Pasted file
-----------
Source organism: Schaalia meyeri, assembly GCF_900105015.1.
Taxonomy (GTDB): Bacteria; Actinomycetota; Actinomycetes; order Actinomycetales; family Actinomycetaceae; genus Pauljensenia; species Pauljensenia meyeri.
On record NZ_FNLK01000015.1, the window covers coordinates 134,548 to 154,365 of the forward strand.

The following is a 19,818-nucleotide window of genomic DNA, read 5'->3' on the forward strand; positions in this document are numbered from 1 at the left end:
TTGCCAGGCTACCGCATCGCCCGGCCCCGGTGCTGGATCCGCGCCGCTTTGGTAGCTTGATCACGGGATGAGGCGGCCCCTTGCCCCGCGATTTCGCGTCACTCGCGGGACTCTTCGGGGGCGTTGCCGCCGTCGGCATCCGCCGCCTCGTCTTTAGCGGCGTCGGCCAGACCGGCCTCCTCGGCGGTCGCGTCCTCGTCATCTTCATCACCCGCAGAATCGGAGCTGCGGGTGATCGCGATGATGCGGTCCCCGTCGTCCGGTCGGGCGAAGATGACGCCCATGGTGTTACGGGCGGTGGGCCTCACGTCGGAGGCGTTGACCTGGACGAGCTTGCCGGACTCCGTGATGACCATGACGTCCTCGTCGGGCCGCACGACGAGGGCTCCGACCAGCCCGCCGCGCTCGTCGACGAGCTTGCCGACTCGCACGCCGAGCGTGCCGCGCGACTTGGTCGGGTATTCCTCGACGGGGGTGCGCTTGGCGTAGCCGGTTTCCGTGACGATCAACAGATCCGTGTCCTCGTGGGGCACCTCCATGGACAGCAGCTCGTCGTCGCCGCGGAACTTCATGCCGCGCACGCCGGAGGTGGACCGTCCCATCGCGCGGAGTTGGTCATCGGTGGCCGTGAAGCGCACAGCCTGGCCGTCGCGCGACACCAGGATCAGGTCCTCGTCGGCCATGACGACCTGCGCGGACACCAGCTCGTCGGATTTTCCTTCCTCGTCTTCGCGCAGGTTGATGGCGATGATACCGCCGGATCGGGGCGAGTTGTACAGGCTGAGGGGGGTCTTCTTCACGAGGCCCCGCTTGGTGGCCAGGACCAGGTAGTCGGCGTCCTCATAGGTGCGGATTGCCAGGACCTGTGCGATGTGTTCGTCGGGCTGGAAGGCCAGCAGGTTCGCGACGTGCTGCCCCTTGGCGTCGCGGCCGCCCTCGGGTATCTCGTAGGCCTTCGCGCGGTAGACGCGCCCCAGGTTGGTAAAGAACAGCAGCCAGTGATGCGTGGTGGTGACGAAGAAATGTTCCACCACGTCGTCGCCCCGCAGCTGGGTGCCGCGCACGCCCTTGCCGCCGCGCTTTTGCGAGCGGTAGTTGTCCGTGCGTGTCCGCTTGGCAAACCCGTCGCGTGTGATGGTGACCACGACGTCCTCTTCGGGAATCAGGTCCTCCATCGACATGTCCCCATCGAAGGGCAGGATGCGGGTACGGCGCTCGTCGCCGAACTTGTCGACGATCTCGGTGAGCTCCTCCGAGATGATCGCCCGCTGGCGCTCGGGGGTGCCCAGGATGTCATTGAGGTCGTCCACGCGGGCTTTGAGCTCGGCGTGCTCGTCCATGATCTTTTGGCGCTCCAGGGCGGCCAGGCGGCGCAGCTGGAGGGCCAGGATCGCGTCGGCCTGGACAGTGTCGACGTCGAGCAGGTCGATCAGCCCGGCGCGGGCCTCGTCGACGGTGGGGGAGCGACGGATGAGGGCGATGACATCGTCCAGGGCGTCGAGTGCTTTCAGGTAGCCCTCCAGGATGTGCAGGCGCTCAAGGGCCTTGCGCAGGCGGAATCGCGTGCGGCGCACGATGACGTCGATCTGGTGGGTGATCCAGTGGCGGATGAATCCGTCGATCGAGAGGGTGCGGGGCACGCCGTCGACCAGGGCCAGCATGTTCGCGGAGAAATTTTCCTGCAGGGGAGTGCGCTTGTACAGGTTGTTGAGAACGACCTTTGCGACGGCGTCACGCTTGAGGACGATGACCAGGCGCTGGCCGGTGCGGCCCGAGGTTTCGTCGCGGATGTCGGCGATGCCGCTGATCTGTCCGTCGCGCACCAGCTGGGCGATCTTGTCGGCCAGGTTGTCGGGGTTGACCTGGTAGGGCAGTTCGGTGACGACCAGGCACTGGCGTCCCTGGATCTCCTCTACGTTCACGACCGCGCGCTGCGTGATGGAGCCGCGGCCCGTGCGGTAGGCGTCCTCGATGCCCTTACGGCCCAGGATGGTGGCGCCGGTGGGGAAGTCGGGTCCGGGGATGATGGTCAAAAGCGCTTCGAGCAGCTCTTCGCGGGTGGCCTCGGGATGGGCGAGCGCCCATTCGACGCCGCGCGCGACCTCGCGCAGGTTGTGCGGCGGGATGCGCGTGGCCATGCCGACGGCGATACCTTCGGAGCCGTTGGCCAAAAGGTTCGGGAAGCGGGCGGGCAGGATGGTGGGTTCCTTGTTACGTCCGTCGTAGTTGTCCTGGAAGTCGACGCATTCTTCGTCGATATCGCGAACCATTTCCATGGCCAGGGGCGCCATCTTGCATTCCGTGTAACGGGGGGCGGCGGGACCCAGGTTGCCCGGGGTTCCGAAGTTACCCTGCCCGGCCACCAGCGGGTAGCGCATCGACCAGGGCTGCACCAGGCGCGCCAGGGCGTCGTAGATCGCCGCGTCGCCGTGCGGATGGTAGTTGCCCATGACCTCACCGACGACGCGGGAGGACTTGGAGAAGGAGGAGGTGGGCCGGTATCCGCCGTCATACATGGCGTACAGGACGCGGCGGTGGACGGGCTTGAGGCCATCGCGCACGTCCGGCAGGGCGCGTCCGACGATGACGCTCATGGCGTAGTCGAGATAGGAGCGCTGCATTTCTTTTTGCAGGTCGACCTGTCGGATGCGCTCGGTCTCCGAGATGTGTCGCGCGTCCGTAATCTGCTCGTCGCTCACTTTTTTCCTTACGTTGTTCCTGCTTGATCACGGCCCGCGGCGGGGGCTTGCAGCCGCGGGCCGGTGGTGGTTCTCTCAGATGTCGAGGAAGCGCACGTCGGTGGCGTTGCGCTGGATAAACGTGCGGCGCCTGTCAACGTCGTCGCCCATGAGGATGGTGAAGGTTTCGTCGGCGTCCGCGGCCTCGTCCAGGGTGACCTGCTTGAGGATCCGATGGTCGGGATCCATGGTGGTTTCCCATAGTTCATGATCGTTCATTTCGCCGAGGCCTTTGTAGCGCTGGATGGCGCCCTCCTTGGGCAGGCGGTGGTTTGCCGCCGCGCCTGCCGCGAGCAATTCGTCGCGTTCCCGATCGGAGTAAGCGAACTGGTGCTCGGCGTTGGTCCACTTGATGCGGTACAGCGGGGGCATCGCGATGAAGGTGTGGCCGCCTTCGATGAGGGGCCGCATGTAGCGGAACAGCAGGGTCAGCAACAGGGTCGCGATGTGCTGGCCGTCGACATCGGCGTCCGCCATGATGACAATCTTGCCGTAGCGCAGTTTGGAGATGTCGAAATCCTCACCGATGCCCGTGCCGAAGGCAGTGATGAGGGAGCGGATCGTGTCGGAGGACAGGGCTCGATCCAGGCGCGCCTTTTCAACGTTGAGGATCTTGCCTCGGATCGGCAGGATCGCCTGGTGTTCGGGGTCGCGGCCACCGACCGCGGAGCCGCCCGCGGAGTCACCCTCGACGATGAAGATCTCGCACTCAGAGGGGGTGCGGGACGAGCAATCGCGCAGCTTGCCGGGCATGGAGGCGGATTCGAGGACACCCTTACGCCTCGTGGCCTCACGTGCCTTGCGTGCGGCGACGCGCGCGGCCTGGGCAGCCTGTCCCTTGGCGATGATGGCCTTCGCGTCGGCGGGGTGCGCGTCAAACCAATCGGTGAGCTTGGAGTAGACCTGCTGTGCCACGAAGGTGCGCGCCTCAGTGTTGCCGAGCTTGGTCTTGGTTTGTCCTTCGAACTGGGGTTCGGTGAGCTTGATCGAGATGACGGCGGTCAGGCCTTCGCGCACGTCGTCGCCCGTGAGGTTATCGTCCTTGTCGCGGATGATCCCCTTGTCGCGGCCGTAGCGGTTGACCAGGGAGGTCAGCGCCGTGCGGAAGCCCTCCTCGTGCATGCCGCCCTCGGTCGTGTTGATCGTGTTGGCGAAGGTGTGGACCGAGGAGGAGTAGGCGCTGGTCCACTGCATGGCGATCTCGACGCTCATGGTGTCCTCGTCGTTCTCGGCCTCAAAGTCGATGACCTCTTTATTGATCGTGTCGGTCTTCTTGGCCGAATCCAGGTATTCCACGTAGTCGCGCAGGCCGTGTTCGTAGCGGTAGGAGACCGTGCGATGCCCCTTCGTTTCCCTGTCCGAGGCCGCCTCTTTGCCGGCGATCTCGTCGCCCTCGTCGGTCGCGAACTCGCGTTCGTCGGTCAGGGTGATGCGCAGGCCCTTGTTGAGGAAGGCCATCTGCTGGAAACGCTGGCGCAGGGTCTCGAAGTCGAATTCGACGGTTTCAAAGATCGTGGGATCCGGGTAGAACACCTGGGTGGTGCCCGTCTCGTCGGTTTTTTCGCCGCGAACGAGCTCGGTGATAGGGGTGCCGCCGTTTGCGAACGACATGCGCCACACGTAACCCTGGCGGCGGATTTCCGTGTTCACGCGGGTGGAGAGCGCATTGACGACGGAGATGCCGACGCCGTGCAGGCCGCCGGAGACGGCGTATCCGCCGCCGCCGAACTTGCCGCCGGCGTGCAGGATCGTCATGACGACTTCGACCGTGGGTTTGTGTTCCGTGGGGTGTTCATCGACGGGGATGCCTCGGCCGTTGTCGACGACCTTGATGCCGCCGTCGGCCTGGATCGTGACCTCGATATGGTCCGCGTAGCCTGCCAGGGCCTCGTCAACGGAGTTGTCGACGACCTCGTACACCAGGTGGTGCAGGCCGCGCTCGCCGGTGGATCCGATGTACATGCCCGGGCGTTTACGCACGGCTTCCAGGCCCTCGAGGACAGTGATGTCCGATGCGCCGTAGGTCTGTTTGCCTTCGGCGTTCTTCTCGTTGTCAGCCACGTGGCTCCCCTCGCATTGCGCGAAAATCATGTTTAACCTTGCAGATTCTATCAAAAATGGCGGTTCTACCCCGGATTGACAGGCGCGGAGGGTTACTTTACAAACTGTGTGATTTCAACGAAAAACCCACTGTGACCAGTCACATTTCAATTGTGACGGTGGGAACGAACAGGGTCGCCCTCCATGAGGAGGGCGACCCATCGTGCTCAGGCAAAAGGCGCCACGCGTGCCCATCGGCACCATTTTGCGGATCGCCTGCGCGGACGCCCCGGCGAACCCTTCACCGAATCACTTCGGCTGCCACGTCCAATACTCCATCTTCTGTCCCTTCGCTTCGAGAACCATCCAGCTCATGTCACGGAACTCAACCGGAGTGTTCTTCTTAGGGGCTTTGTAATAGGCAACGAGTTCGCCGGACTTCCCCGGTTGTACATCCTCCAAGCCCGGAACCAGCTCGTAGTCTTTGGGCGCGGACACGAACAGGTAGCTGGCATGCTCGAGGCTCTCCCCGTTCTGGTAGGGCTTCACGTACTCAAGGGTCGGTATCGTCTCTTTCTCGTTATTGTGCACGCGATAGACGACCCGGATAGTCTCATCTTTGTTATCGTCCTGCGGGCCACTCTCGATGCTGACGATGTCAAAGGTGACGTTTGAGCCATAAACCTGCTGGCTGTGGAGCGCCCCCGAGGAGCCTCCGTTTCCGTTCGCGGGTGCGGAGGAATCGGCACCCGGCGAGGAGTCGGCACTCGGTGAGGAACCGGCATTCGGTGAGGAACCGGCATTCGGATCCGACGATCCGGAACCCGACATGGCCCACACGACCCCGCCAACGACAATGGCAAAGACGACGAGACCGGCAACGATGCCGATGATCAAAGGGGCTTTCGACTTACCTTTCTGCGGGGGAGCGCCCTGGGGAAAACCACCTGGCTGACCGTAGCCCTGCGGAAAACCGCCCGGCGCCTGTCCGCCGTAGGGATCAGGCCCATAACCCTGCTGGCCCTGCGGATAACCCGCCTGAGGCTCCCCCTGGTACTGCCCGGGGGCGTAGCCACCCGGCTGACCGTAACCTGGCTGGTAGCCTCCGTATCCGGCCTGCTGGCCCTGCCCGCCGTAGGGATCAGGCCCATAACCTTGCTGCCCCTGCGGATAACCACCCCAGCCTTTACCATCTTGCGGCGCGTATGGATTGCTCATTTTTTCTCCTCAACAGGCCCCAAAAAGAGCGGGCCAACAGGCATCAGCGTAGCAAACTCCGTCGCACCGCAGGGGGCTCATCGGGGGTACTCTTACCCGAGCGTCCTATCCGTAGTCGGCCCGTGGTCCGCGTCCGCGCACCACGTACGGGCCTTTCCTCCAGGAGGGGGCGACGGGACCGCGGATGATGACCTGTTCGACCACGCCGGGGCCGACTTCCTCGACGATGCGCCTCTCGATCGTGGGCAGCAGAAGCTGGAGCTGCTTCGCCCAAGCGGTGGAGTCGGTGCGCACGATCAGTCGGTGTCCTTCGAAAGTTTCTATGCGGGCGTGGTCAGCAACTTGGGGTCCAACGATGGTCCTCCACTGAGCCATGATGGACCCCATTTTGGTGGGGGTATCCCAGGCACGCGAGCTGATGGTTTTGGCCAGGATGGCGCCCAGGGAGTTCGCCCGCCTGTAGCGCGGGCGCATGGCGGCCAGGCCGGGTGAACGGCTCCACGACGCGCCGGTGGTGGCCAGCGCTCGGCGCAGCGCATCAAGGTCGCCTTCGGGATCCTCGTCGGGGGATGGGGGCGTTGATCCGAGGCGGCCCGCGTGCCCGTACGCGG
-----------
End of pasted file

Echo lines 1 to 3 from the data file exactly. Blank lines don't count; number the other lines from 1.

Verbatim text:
Source organism: Schaalia meyeri, assembly GCF_900105015.1.
Taxonomy (GTDB): Bacteria; Actinomycetota; Actinomycetes; order Actinomycetales; family Actinomycetaceae; genus Pauljensenia; species Pauljensenia meyeri.
On record NZ_FNLK01000015.1, the window covers coordinates 134,548 to 154,365 of the forward strand.